The deputy CIO at a major aerospace company had worked hard to get her company into software reuse. She hired reuse librarians, trained developers in reuse and object-oriented methods, and overhauled the company's software development methodology. Her goal was to have 60 percent of the code in new systems come from a library of reusable components within 12 months. But at the end of that time, the figure stood at just 6 percent.
"They were doing all the right things technically," says Richard Soley, chairman and CEO of Object Management Group, a standards consortium in Needham, Mass. "But when I asked her how she measured the productivity of her developers, she said the same way they always had -- by lines of code generated. And making code available for reuse just takes away from writing more lines."
Not changing programmer incentives and culture along with the technology is the No. 1 mistake companies make in software reuse, Soley says.
Diebold in North Canton, Ohio, is getting better results from its reuse program than the aerospace company did. Richard King, a senior software applications support engineer, says Diebold has seen a whopping fivefold improvement on the speed of development of new applications by using its "toolbox of reusable assets."
The toolbox holds components as simple as "read-me" text files and as complex as Java and .Net components. It uses Component Manager Enterprise Edition (CMEE), a repository manager from Flashline in Cleveland that creates searchable indexes of software-related assets and maintains metadata and use history about those assets.
CMEE spans multiple source-code repositories at Diebold, including Microsoft Visual SourceSafe and PVCS Version Manager from Merant.
Although programmers at Diebold are expected to make software reusable whenever feasible, the company has a special development group dedicated to reuse. It looks for reuse needs, develops components accordingly and puts them into CMEE.
Getting developers to tap into the reuse library thereafter isn't difficult, King says. "Deadlines are so tight now that they would never be able to meet them without aggressively reusing," he explains.
Sharing Made Easier
Programmers have been swapping code for as long as software has existed. What's often lacking are procedures, disciplines and tools for tracking, managing, searching and distributing software assets.
"Developers like to share things informally, and managers might be surprised to find how much reuse they already have," says Dale Hite, chief technology officer for software architecture at Fidelity National Financial in Santa Barbara, Calif. "The leverage comes from being able to manage where it's at, locating it, updating it and maintaining it once vs. maintaining it in n number of iterations."
The functions Hite refers to are central to a family of tools that lie at the heart of software asset reuse: searchable repositories of software metadata and use history.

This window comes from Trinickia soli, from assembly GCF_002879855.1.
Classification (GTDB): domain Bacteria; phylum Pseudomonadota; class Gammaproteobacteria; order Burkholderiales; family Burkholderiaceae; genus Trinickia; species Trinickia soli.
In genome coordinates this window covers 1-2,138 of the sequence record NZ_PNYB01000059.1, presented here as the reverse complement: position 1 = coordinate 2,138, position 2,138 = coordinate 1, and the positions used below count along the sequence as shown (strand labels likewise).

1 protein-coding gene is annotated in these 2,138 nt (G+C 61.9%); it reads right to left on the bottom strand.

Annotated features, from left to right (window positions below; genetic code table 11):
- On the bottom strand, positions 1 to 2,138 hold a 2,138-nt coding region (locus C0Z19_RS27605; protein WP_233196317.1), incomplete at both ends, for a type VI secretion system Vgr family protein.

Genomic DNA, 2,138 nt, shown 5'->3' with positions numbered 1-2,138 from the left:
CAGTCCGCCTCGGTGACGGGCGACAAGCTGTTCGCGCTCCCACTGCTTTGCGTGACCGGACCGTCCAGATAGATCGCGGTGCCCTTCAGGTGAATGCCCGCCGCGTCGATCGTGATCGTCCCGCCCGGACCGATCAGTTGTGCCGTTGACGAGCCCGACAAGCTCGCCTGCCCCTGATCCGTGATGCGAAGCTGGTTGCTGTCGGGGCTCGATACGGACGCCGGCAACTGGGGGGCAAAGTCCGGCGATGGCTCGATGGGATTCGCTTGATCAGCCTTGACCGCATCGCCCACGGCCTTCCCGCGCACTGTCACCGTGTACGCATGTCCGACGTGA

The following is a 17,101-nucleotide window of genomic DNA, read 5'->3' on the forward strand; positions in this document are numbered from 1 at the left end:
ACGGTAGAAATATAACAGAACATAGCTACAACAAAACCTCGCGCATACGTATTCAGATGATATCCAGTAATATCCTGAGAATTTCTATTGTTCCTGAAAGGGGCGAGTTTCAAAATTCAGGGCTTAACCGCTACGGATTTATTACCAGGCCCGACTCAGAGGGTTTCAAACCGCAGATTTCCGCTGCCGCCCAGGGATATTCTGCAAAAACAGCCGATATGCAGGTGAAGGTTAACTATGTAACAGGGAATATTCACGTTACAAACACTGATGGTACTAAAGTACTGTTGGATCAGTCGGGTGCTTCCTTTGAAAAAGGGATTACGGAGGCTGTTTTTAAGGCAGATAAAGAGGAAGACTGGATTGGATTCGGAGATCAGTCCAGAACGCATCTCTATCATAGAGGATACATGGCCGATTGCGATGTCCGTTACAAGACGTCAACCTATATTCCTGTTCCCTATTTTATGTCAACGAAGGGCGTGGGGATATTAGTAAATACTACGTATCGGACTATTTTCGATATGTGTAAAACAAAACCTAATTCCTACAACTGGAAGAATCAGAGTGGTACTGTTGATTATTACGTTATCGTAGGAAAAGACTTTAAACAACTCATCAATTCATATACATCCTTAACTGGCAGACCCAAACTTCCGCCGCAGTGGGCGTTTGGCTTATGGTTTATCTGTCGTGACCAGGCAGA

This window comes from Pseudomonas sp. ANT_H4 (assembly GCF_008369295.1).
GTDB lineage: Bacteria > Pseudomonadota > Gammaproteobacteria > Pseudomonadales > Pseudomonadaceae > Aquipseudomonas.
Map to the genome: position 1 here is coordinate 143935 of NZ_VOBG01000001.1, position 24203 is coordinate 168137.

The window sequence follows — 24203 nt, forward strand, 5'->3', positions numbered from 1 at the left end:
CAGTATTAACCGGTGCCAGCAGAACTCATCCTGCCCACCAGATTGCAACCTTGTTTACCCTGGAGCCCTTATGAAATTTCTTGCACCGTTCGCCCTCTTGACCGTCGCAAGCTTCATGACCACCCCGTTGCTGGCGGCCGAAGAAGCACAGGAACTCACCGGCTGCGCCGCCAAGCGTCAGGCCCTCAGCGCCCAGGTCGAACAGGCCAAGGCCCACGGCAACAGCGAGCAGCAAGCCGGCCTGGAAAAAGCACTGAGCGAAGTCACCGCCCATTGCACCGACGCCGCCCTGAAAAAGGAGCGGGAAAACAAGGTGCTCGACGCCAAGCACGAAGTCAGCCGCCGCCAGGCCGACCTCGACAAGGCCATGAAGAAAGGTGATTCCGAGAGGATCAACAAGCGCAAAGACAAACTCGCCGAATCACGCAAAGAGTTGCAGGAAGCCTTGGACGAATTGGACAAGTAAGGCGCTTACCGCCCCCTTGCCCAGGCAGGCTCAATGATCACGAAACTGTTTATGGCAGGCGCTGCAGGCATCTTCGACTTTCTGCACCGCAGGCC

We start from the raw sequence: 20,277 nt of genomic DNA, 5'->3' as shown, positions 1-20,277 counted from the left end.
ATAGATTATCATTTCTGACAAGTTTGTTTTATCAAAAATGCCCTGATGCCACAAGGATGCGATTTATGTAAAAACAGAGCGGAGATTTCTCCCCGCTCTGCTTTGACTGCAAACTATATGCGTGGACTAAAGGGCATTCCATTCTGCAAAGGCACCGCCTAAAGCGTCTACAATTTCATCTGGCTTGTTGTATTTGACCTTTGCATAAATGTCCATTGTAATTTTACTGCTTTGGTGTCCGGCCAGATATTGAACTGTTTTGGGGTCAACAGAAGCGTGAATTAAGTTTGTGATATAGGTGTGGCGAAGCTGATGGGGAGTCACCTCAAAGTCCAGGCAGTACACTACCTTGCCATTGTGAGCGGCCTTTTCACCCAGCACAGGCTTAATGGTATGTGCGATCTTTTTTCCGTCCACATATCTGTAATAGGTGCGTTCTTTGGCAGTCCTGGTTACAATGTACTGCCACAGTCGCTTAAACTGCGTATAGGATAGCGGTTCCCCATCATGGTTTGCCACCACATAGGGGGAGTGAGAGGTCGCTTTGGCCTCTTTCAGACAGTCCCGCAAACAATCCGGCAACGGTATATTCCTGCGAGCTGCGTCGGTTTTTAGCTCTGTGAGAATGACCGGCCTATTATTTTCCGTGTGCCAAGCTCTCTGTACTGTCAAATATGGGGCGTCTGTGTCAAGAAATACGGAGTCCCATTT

But those aren't the only products that support reuse. Others include development tools and environments, version-control software, tools for wrapping or transforming legacy code, and messaging tools that can access reusable code where it sits.
Software reuse received much attention in the 1980s but didn't catch on in a big way until the advent of object-oriented languages and tools. More recently, the rise of XML-based Web services and their Universal Description, Discovery and Integration (UDDI) directories have made reuse easier, as have two standard component models, J2EE and .Net.
Finally, the emergence of Unified Modeling Language (UML) for object-oriented software management and the Reusable Asset Specification, a UML-based standard for defining and managing reusable components, are making software tools more powerful and interoperable.
Fidelity's goal is to have half or more of any new system come from reusable components. It uses Flashline's CMEE and several source-code version-control tools. The company's reusable components include mostly low-level code -- just above the operating system level -- and "patterns," such as the Model-View-Controller pattern, a standard way to break a graphical user interface into its input, processing and output functions.
At Fidelity, patterns are standards, or "prescribed methods," Hite says .
More Than Code
Indeed, although the practice is called "software reuse," much more than code can be carried in reuse libraries. Assets can include things such as business-process rules, best practices, interface specifications, test cases, images, documentation, models, patterns, XML schemas and code at all levels -- virtually anything that can be placed in a file.
Companies are increasingly seeing the benefits of reusing precode assets, says Grant Larsen, model-driven development strategist at the Rational Software division of IBM.
"Artifacts that come from the earlier part of the (software) life cycle -- design specs and requirements -- potentially have higher leverage than code," Larsen says.
CNA Financial reuses software assets at two levels. It catalogs and reuses patterns such as the J2EE Session Facade, which encapsulates business logic and presents a uniform service access layer to clients.
The patterns constitute best practices, says Dmitry Tyomkin, enterprise architect at the Chicago-based company. He says these kinds of components might be used six or seven times in a year out of some 10 to 12 projects for which they are candidates for reuse.